If you could peer into your heart and know its hemodynamic wants and ills — would you like that sort of panopticonic monitoring — or would you prefer to just have your heart beat unwatched until it stops?

Hemodynamics monitoring — the way the heart pumps and circulates blood — is the latest wave in military medical technology:

The Multiple Casualty Assessment and Management System is a comprehensive, turnkey solution that incorporates NMT’s patent-pending Etag — a non-contact hemodynamic monitoring device – with wireless communication, display technology and advanced tactile sensors to simultaneously detect and monitor multiple casualties within 300 yards of a medic or first response team.

Remotely activated, the System monitors each individual casualty from point of wounding to casualty evacuation, and produces a necessary data record for follow-on casualty management. Further, the System provides a real time communications link with a rear tactical command center, enhancing command’s battlefield situational awareness and supplying meaningful ground intelligence for required logistical response and follow-on care.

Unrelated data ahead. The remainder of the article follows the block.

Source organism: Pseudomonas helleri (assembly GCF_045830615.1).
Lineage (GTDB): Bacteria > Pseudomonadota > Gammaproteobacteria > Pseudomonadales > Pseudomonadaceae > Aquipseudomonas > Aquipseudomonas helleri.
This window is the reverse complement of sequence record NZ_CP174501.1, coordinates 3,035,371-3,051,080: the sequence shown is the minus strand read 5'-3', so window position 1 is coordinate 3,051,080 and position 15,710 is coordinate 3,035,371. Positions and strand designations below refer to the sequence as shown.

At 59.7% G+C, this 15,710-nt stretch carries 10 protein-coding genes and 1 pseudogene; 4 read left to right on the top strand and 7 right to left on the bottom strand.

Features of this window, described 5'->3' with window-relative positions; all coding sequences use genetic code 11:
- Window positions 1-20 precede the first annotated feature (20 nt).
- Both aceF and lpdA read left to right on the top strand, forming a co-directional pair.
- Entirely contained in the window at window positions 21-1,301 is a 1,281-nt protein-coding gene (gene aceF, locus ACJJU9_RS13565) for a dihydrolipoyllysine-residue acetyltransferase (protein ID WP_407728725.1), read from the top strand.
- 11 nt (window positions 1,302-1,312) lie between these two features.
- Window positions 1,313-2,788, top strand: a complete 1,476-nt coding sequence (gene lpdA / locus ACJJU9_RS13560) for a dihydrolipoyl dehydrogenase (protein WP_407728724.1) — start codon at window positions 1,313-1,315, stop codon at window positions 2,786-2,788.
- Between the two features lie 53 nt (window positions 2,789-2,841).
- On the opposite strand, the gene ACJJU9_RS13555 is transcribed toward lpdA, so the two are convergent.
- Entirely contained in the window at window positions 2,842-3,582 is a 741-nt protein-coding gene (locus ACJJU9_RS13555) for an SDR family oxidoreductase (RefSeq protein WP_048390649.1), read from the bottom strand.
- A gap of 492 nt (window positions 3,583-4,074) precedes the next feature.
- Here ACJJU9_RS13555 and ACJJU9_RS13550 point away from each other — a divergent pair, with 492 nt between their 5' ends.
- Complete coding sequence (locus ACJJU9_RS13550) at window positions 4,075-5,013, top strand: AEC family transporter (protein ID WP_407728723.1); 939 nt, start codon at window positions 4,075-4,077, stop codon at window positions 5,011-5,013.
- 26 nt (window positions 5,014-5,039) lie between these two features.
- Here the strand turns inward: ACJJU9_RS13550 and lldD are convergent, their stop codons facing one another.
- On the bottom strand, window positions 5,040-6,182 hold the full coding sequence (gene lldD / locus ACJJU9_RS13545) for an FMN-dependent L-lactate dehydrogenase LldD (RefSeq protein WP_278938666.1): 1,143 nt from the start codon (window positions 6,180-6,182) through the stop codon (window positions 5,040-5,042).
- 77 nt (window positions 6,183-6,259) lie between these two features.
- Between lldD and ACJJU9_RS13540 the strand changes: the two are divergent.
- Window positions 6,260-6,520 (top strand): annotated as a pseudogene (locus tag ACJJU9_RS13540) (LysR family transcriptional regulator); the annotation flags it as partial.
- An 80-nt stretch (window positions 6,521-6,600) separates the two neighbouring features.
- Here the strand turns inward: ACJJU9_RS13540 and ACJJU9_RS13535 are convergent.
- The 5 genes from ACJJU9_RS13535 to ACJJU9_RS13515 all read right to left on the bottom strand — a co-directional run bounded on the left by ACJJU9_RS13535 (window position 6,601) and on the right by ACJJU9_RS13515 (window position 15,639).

Does this “remote monitoring” of vital statistics on the battlefield alarm us?

Are we disturbed at the loss of the art of the human hand in the dispensing of medical attention as ungloved hand touches exposed human flesh — or is the remoteness of this new hemodynamic monitoring just what we need to save more soldiers so we can more quickly replace them back on the field of duty?